February 23, 2014
Sunday Between February 18 and February 24 Inclusive
Not used if assigned date follows Ash Wednesday.
May be replaced by Transfiguration Sunday if the assigned date is the last Sunday before Ash Wednesday.
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Sermon by the Rev. Dr. George Hermanson, "To be added."
Matthew 5:38-41 has a tragic history of poor translations and even worse interpretations.
You have heard that it was said, 'An eye for an eye and a tooth for a tooth.' But I say to you, Do not resist an evildoer. But if anyone strikes you on the right cheek, turn the other also; and if anyone wants to sue you and take your coat, give your cloak as well; and if anyone forces you to go one mile, go also the second mile.
This passage is NOT recommending becoming a doormat; nor does it tolerate domestic violence.
First of all, the translation, "Do not resist an evildoer" fails to convey the full meaning of the underlying Greek. It would be better translated as, "Do not violently resist an evildoer." Thus the teaching is primarily about non-violence. It is not about acquiescing to evil.
Jesus then goes on to offer three quick examples of how to non-violently resist an evildoer - in fact, of how to publicly shame and mock an evildoer.
These passages are tragically mis-interpreted because we have forgotten the original society in which Jesus gave these teachings. When Jesus says, "If anyone ..." he and his listeners knew instantly and exactly who that "anyone" was. The behaviours Jesus describes - slapping the right cheek; suing; forcing to go a mile - were not the kind of things "anyone" could do. They were the kind of things only a privileged few could do - and did - to the crowds who were listening to Jesus.
- Slapping the right cheek. This was done by Masters to their servants and slaves. It was always done by hitting with the back of the right hand across the right cheek. The blow was about asserting status and power over the other. This is not about random violence or fighting among friends or enemies. It is about rank, privilege and power.
And to preserve one's honour - one's public standing - it is crucial everything must be done according to the socially accepted protocols. The slave must obediently stand facing you without external coercion. You must strike only the right cheek; and only with the back of the right hand. Any variation on this would demonstrate that you were not in control; would be a public loss of face.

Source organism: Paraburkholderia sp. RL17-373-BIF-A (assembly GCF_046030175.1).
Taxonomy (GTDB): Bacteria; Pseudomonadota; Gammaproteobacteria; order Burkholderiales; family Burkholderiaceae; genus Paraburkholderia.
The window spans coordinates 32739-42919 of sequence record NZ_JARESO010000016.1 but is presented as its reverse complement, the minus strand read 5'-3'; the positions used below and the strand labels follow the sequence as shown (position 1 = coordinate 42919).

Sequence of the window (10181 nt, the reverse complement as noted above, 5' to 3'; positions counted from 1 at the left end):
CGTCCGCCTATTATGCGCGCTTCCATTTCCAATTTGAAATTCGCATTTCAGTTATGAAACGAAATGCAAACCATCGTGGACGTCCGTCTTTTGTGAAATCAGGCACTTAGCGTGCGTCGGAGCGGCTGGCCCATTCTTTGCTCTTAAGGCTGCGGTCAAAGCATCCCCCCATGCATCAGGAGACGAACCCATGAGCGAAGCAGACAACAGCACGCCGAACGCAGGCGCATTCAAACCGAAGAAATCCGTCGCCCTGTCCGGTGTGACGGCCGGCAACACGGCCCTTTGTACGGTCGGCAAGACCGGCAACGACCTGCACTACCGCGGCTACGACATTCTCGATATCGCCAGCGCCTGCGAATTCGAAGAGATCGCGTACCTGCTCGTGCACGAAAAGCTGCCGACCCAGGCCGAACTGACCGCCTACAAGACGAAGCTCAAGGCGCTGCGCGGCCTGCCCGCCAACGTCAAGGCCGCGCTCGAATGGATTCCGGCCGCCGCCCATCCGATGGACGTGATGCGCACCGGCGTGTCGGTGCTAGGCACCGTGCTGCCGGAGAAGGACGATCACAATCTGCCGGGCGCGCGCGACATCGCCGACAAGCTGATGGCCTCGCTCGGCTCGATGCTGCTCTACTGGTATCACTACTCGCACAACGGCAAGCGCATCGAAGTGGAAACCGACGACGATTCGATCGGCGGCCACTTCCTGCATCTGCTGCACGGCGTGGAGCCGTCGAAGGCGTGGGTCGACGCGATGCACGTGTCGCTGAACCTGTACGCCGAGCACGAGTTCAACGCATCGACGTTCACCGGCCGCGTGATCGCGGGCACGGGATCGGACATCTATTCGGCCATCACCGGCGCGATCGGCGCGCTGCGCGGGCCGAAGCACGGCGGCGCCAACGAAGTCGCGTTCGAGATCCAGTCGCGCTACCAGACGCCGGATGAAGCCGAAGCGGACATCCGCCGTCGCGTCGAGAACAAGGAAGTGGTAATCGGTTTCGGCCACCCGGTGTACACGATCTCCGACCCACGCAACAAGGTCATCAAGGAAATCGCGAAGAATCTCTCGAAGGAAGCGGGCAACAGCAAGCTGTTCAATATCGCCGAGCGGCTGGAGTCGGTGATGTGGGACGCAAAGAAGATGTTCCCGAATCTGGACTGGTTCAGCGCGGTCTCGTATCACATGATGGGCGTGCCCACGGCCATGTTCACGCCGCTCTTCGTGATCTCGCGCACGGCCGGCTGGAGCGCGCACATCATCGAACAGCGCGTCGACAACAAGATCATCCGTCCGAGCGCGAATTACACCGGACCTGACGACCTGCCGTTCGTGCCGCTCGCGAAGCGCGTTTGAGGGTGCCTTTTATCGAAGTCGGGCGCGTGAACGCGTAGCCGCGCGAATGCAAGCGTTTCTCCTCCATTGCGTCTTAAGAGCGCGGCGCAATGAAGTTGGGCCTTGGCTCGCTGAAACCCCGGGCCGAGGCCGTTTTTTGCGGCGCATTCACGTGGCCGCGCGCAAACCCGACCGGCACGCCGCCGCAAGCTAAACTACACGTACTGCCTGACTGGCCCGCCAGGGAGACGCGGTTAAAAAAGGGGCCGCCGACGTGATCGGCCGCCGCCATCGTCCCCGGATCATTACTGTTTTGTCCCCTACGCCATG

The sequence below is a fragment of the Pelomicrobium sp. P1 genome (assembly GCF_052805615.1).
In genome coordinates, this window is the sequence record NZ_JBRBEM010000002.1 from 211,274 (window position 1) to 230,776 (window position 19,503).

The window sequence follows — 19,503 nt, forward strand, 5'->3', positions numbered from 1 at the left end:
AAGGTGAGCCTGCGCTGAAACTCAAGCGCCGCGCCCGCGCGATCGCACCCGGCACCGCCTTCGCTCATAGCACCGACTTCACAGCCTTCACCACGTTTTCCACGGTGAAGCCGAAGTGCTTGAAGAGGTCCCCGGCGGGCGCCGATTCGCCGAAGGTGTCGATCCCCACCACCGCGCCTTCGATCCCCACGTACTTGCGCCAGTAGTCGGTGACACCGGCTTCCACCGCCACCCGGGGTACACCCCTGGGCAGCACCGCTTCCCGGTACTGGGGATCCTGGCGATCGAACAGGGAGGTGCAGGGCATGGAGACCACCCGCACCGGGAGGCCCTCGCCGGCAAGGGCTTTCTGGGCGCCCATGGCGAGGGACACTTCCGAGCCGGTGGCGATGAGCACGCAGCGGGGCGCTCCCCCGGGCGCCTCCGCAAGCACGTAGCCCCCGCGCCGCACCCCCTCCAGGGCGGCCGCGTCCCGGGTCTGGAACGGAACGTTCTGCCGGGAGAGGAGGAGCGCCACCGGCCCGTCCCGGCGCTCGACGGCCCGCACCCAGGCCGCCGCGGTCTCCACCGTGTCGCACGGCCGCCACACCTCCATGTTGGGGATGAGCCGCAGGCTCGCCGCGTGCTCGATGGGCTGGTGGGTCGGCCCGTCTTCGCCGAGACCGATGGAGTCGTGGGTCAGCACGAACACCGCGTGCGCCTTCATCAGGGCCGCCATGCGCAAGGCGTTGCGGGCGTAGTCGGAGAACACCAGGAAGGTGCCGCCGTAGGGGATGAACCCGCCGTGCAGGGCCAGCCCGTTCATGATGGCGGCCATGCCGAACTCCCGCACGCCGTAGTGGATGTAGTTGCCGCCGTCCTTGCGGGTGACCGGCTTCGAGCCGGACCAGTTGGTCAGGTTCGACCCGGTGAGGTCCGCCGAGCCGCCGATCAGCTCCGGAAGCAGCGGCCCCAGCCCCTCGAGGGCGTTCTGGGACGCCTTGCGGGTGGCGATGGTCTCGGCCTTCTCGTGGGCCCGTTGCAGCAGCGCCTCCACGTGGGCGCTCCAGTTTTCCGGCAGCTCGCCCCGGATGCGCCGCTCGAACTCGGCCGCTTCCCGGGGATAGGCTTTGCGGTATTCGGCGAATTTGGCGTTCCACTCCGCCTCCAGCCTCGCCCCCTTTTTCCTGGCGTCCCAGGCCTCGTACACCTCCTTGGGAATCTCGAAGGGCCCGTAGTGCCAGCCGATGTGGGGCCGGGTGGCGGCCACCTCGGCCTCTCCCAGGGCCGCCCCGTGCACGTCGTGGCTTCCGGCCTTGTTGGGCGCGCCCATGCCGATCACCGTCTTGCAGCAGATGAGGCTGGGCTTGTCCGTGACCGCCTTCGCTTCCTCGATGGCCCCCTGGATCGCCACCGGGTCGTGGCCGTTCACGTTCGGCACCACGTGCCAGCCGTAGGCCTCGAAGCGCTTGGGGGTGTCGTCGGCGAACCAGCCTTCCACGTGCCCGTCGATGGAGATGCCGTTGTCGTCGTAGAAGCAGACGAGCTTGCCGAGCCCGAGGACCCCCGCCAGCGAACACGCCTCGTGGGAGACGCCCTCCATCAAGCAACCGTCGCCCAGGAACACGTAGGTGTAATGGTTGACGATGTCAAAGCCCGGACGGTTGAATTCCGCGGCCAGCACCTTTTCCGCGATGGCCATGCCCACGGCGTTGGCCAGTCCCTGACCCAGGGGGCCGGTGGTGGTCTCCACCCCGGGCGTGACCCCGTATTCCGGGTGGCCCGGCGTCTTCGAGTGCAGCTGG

Now imagine your overlord has just slapped you on your right cheek, and without saying a word you silently turn your head to expose your left cheek. It appears that you are becoming doubly subservient; doubly accepting your master's authority over you. But you are actually rendering your master powerless!
Turning your head hides your right cheek and presents your left cheek. But the angle of your head will be such that the master can see, but cannot strike your left cheek with the back of his right hand. Try this with a friend and you'll see what happens.
Doing this would publicly expose the master to shame and ridicule. You would appear to be meek and servile; obediently waiting for a second blow. But the Master would be totally helpless. His only options would be to hit you with the palm of his right hand, or use his left hand, or walk away. All three would cause him to lose face.
- Sue you. Peasants did not sue one another. Again this is about the privileged abusing the poor. Since peasants quite literally only owned the clothes on their backs, being sued for your coat was being sued for the only thing you owned - except for your underwear! Which is what a "cloak" means. Being seen in your underwear is shameful for you. So why not publicly expose the shame which allows someone with wealth and privilege to take away the only thing a poor person owns by going naked! Give him your underwear. Let him explain why you are naked.
- Forced to go a mile. Soldiers were allowed to conscript civilians to carry their packs, but only for a mile. However, this was no minor inconvenience for anyone who worked and fed their family day by day. Walking a mile with a heavy pack and then back again would mean missing that day's labour, and therefore that day's food for the family. Offering to go a second mile publicly exposes the unjust hardship of being forced to go even one mile, but does so in a way that seems to cooperate while at the same time brings shame and ridicule on the ones doing the forcing.
Verse 42 - Begging and Borrowing. Then, as now, begging and borrowing were complex social interactions that involve negotiating honour and shame, social respect and status, and money. Notice that the teaching here is directed to those who have - and not to the have-nots. The effect of this is to break down the customary social barriers between those who have and those who do not. It changes the social relationship to one of kinship. Jesus is telling us to treat beggars and borrowers as if they were our closest family.
* Link to Amazon.com Bibliography for Bruce J. Malina and Richard Rohrbaugh, Social Science Commentary on ... The Synoptic Gospels; The Gospel of John; The Book of Acts; The Letters of Paul; The Book of Revelation; and others.
+ Link to Amazon.com Bibliography for Amy-Jill Levine and Marc Zvi Brettler, Jewish Annotated New Testament, The Bible With and Without Jesus, Short Stories by Jesus, Entering the Passion of Jesus, and others.